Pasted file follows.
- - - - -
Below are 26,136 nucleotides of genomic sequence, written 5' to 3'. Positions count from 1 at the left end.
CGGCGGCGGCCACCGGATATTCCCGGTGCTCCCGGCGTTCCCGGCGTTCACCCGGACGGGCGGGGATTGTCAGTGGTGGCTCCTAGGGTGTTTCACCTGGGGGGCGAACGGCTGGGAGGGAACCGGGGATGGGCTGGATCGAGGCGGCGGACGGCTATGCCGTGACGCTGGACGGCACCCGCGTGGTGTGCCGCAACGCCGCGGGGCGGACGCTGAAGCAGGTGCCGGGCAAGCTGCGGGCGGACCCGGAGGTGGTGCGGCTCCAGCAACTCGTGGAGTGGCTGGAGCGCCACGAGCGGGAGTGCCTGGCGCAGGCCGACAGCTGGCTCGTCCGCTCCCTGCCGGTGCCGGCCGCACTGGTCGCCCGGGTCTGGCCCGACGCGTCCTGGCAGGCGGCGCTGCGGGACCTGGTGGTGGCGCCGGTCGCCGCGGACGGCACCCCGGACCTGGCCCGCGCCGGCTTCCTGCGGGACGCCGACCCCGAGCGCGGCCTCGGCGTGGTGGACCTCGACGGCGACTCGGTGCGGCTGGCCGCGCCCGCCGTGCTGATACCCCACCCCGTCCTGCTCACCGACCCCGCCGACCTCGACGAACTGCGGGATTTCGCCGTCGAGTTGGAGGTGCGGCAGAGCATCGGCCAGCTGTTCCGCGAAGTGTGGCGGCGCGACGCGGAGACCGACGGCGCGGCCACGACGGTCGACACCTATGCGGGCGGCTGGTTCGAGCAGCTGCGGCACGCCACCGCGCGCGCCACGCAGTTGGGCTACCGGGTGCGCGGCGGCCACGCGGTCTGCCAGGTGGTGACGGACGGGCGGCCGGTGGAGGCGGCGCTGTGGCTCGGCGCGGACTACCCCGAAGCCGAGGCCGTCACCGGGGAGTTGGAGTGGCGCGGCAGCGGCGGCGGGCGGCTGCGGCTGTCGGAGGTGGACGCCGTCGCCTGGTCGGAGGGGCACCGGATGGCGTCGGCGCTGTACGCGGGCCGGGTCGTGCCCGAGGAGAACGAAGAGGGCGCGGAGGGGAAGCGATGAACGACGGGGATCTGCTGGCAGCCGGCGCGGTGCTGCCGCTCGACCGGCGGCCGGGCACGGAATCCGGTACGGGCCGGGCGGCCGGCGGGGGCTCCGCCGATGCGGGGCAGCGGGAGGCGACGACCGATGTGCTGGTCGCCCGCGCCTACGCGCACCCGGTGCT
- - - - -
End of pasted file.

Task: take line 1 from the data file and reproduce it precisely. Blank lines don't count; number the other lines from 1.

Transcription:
Below are 26,136 nucleotides of genomic sequence, written 5' to 3'. Positions count from 1 at the left end.